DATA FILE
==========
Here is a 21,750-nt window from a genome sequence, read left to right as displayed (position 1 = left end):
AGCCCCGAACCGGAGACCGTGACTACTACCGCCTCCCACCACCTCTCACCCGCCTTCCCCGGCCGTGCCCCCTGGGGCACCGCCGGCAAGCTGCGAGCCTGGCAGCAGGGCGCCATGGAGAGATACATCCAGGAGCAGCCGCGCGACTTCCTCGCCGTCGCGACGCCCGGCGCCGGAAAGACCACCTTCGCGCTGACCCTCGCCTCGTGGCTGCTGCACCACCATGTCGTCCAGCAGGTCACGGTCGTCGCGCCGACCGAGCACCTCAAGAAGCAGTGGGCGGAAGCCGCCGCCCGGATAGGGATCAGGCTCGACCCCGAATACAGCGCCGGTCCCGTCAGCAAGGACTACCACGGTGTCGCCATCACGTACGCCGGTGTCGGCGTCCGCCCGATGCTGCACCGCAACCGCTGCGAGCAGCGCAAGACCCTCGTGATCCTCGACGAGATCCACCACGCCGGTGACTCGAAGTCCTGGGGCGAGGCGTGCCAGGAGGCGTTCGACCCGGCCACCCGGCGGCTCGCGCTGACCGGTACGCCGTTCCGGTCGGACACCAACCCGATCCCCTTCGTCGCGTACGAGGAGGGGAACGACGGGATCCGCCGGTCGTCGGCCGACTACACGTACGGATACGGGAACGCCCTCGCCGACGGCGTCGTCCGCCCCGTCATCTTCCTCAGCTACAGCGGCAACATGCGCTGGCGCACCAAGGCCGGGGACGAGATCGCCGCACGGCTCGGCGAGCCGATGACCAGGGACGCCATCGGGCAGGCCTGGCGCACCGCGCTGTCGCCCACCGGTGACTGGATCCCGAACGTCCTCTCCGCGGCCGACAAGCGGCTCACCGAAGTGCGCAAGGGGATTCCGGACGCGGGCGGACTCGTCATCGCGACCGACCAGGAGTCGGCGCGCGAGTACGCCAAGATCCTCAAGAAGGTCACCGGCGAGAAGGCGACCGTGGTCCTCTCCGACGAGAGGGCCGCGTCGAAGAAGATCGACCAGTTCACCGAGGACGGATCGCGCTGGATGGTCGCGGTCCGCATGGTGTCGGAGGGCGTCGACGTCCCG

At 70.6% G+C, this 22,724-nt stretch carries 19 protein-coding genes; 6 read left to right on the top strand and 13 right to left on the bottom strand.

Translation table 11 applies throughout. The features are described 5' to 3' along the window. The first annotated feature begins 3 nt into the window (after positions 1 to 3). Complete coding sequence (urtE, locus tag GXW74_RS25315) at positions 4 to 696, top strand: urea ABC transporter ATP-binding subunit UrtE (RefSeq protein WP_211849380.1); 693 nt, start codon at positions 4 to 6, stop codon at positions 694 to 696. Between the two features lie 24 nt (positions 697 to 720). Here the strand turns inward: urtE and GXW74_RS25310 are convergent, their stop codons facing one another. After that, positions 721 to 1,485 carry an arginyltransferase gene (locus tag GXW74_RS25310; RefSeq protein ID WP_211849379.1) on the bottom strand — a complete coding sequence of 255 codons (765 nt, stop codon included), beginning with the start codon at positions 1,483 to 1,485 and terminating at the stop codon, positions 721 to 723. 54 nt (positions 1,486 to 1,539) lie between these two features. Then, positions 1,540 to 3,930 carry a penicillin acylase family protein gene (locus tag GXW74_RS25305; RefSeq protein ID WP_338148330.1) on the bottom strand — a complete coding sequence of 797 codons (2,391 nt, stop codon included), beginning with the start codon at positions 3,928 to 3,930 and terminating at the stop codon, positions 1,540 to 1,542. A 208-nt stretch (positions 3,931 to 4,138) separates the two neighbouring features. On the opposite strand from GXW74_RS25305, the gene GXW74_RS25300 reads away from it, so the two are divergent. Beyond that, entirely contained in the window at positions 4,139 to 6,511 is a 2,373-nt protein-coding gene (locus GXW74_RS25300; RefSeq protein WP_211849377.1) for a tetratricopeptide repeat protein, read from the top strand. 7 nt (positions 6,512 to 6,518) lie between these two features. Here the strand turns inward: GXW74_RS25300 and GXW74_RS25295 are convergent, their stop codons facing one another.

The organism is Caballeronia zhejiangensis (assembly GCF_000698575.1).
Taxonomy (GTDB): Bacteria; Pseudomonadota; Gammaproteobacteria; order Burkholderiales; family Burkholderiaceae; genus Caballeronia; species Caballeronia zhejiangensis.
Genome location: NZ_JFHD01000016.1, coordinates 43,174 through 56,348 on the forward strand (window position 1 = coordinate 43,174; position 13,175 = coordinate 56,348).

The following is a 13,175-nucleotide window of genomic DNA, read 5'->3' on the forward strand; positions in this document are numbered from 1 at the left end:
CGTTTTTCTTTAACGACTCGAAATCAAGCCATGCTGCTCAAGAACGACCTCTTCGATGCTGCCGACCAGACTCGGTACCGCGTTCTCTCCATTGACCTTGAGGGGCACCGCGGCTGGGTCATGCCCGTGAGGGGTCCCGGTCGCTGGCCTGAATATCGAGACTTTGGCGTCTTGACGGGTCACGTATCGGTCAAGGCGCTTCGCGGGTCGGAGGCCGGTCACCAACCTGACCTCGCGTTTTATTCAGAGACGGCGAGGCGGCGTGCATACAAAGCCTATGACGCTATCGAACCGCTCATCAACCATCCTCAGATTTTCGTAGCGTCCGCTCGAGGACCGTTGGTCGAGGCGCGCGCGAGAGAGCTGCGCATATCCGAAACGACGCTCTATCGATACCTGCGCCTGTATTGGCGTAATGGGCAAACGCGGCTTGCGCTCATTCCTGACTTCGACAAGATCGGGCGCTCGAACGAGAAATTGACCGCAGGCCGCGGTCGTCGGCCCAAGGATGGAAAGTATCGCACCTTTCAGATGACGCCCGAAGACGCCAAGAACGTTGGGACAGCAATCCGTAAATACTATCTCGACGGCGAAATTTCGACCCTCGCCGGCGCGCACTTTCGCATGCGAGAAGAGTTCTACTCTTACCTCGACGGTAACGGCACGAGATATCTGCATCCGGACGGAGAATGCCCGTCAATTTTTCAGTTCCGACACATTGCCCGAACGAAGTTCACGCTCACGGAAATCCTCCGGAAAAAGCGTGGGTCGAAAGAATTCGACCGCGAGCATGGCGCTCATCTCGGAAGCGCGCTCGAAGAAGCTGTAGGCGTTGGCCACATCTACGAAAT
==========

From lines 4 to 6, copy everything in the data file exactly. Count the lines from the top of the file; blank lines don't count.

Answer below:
Translation table 11 applies throughout. The features are described 5' to 3' along the window. The first annotated feature begins 3 nt into the window (after positions 1 to 3). Complete coding sequence (urtE, locus tag GXW74_RS25315) at positions 4 to 696, top strand: urea ABC transporter ATP-binding subunit UrtE (RefSeq protein WP_211849380.1); 693 nt, start codon at positions 4 to 6, stop codon at positions 694 to 696. Between the two features lie 24 nt (positions 697 to 720). Here the strand turns inward: urtE and GXW74_RS25310 are convergent, their stop codons facing one another. After that, positions 721 to 1,485 carry an arginyltransferase gene (locus tag GXW74_RS25310; RefSeq protein ID WP_211849379.1) on the bottom strand — a complete coding sequence of 255 codons (765 nt, stop codon included), beginning with the start codon at positions 1,483 to 1,485 and terminating at the stop codon, positions 721 to 723. 54 nt (positions 1,486 to 1,539) lie between these two features. Then, positions 1,540 to 3,930 carry a penicillin acylase family protein gene (locus tag GXW74_RS25305; RefSeq protein ID WP_338148330.1) on the bottom strand — a complete coding sequence of 797 codons (2,391 nt, stop codon included), beginning with the start codon at positions 3,928 to 3,930 and terminating at the stop codon, positions 1,540 to 1,542. A 208-nt stretch (positions 3,931 to 4,138) separates the two neighbouring features. On the opposite strand from GXW74_RS25305, the gene GXW74_RS25300 reads away from it, so the two are divergent. Beyond that, entirely contained in the window at positions 4,139 to 6,511 is a 2,373-nt protein-coding gene (locus GXW74_RS25300; RefSeq protein WP_211849377.1) for a tetratricopeptide repeat protein, read from the top strand. 7 nt (positions 6,512 to 6,518) lie between these two features. Here the strand turns inward: GXW74_RS25300 and GXW74_RS25295 are convergent, their stop codons facing one another.

The organism is Caballeronia zhejiangensis (assembly GCF_000698575.1).
Taxonomy (GTDB): Bacteria; Pseudomonadota; Gammaproteobacteria; order Burkholderiales; family Burkholderiaceae; genus Caballeronia; species Caballeronia zhejiangensis.